The Ecliptic is the apparent path of the Sun through the heavens, from Earth's viewpoint.
The 12 Zodiac Signs correspond to the constellations that the Sun travels through along the ecliptic. There are a few constellations whose boundaries intersect the ecliptic but are not included in the traditional zodiac. The Ophiuchus constellation was recently (2009) suggested by the scientific community as a candidate for inclusion in the astrological zodiac. However, this is not generally taken seriously by astrologers, since the tradition of astrology signs is a system based on far more than the ecliptical constellations. (See my article about Ophiuchus.)
Most of the orbits of the planets and asteroids are close to the ecliptic, within a certain distance of it. However, the orbits of all planets and bodies of our solar system are tilted away from the ecliptic (inclination) to some extent. Some notable planets and asteroids with a high inclination include Pallas Athena (35:03), Pluto (17:08), Ceres (10:37), Mercury (7:00), and Vesta (5:34).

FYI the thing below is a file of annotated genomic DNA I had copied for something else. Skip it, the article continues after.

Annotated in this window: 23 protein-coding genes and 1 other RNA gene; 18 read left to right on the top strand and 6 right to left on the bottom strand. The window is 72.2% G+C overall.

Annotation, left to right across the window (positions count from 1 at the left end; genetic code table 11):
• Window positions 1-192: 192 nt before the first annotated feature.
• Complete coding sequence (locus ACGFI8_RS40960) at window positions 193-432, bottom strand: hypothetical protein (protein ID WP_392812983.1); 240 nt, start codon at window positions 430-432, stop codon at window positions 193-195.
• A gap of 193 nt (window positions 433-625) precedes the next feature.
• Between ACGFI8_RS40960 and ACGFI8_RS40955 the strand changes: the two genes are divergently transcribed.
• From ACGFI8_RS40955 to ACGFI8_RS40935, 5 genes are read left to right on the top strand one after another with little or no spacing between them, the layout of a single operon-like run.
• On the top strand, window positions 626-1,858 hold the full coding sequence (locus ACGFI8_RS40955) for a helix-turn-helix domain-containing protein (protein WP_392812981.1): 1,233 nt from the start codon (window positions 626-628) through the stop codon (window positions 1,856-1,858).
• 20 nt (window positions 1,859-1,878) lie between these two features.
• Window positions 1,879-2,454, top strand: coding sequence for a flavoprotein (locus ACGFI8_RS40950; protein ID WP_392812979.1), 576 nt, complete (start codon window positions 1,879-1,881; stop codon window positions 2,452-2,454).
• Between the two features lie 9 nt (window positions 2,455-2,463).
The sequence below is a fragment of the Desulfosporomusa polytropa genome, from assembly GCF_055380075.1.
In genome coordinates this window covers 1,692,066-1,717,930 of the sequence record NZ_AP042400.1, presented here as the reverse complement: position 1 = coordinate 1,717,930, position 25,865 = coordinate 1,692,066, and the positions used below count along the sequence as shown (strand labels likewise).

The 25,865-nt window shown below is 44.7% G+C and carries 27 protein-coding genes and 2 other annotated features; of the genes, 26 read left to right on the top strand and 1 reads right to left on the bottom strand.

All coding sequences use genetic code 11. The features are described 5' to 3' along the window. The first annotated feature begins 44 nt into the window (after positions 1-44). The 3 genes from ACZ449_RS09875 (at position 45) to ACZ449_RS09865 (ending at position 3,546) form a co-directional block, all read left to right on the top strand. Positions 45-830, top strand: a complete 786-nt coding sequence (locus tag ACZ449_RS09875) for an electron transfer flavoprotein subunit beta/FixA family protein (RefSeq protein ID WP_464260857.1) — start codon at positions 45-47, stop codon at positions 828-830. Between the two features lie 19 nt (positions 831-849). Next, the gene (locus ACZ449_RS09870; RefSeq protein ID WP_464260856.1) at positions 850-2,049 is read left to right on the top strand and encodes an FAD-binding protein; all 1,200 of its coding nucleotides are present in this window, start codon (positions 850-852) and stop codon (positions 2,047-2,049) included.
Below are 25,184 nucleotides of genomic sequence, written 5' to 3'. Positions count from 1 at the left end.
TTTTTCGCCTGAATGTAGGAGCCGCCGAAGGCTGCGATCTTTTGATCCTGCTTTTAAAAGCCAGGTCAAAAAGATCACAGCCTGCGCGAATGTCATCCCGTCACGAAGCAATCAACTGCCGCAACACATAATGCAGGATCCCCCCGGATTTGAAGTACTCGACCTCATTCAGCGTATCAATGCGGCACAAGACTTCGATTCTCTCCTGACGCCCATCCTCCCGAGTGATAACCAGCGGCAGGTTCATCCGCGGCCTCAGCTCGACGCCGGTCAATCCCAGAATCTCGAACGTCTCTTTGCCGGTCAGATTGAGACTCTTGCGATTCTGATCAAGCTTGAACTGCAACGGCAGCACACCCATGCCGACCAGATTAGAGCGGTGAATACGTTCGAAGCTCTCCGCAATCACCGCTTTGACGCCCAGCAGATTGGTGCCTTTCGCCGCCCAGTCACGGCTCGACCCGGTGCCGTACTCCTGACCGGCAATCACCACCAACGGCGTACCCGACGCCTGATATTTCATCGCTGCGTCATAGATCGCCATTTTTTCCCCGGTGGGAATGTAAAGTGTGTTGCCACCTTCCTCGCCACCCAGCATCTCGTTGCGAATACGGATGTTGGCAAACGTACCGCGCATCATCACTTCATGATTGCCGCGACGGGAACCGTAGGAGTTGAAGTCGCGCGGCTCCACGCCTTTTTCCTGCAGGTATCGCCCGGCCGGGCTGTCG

How far a planet is above or below the ecliptic is called Celestial Latitude. This is similar but different from Declination, which measures a planet's position relative to the Celestial Equator rather than the ecliptic.
The Ecliptic is the baseline measurement for Celestial Latitude, which is similar but completely different from the Celestial Equator which is the baseline measurement for Declination.